Heat Wave Approaches Record Temperature

But relief may arrive in time for the weekend

We warned you Wednesday would be a hot one. We're warning you Thursday will be, too.

Temperatures approached the June 20 record of 99 degrees today -- falling one degree short.

A Hyperthermia Alert was activated at 10 a.m. due to extreme temperatures. It will be in effect again Thursday until 10 p.m.

As of 9 p.m. Wednesday, about 2,000 customers were without power in the Holbrook Terrace NE area, and Pepco believed heat was a contributing factor to the feeder line failure that caused it. In anticipation of the heat wave, Pepco increased crews.

In the event of extreme heat, you should take the following precautions:

  • Stay indoors as much as possible.
  • Limit exposure to the sun, especially between 10 a.m. and 3 p.m. when it is strongest.
  • Watch for symptoms of heat cramps, heat exhaustion and heat stroke.
  • Visit one of the District's "Cooling Centers" located throughout the city, if you do not have access to a cool-temperature location.
  • DO NOT leave children or pets in vehicles.
  • Drink plenty of water. Do not drink liquids that contain alcohol or large amounts of sugar.
  • People with respiratory problems or illnesses should please stay indoors.
  • Regularly check on infants and young children, people aged 65 or older, people who have a mental illness and those who are ill, especially with heart disease or high blood pressure.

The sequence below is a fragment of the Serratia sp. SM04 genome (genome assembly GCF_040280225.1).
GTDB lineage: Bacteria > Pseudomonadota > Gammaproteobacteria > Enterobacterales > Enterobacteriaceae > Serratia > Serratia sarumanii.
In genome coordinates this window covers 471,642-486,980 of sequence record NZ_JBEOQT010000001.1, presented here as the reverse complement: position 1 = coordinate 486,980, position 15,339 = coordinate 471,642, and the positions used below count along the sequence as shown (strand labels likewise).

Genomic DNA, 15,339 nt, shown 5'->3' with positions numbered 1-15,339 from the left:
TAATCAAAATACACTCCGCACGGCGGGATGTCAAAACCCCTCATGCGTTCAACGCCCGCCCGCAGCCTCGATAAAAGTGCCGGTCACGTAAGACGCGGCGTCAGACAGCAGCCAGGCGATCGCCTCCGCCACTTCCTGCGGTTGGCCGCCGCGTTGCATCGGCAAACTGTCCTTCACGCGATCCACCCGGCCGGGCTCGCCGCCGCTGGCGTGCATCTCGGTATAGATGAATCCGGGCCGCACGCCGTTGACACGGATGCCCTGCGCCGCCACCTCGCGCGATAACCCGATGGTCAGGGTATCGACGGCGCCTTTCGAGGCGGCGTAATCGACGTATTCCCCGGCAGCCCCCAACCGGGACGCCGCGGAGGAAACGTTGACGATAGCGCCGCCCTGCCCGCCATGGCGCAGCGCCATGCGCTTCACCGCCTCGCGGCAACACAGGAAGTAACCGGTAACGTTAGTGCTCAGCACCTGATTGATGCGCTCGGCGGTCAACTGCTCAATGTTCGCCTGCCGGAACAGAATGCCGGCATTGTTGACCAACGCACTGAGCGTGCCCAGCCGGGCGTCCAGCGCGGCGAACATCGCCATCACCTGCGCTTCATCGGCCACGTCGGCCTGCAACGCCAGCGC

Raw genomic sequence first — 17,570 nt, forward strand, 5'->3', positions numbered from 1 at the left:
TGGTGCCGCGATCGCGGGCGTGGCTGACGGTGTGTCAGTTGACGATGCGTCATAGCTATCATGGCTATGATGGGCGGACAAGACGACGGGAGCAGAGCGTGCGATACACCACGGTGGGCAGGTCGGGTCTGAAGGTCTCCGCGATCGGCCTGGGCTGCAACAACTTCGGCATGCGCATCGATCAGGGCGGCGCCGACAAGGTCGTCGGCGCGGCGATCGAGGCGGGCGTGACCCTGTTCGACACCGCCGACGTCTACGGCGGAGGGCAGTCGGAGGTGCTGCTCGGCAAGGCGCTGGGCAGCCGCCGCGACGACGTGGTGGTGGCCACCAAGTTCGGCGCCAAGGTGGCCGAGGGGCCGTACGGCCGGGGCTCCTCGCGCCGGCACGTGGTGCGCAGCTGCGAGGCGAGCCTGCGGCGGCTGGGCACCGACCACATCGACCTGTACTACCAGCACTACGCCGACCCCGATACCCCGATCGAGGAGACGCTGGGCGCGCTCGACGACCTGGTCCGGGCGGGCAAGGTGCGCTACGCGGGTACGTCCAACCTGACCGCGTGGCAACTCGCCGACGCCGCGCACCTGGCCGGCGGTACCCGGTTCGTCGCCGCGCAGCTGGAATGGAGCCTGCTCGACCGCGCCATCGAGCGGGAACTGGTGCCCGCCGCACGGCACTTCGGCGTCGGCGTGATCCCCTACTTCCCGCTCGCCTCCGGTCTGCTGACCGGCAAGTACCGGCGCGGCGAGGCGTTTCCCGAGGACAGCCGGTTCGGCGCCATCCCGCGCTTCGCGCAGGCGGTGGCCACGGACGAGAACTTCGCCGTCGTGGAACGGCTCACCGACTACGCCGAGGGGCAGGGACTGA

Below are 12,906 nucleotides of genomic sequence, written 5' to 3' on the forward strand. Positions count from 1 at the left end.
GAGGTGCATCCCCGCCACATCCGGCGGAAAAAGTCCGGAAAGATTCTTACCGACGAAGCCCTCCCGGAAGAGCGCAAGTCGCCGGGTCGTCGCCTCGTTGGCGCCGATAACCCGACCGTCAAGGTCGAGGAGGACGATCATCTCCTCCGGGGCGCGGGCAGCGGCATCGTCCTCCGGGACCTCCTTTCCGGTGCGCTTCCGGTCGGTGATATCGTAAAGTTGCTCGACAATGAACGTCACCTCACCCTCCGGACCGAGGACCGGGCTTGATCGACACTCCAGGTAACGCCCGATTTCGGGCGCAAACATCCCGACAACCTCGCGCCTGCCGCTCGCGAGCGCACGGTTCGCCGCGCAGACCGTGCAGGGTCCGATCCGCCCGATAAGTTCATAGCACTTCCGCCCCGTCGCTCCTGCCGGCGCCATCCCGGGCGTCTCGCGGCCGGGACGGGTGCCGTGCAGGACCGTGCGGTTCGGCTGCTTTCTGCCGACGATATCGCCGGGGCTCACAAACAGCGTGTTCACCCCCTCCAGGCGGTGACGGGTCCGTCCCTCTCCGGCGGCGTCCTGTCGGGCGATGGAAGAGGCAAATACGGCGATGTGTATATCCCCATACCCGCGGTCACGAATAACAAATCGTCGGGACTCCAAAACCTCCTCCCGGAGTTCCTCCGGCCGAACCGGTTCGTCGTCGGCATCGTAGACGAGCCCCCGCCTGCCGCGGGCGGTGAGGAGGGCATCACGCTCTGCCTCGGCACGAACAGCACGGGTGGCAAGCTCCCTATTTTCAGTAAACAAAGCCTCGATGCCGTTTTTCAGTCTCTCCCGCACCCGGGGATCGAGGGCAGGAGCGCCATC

The air quality was at Code Orange Wednesday, so those with respiratory issues and the elderly were advised to stay indoors.

Thursday will see more of the same, with the June 21 record of 98 degrees in jeopardy, but the high pressure system won't be ushering a lengthy heat wave. With the humidity, the heat index will be 100-105 degrees.

The extreme heat temps should break in time for the weekend, though we can still expect highs in the upper 80s.

In the meantime, don't forget about your pets: Bring them in from outside, and keep plenty of water available. And check in on children and the elderly. Kierein adds that we're more susceptible to heat-related illnesses because we're just not acclimated to the heat yet.

It's only a matter of time before that happens, though.

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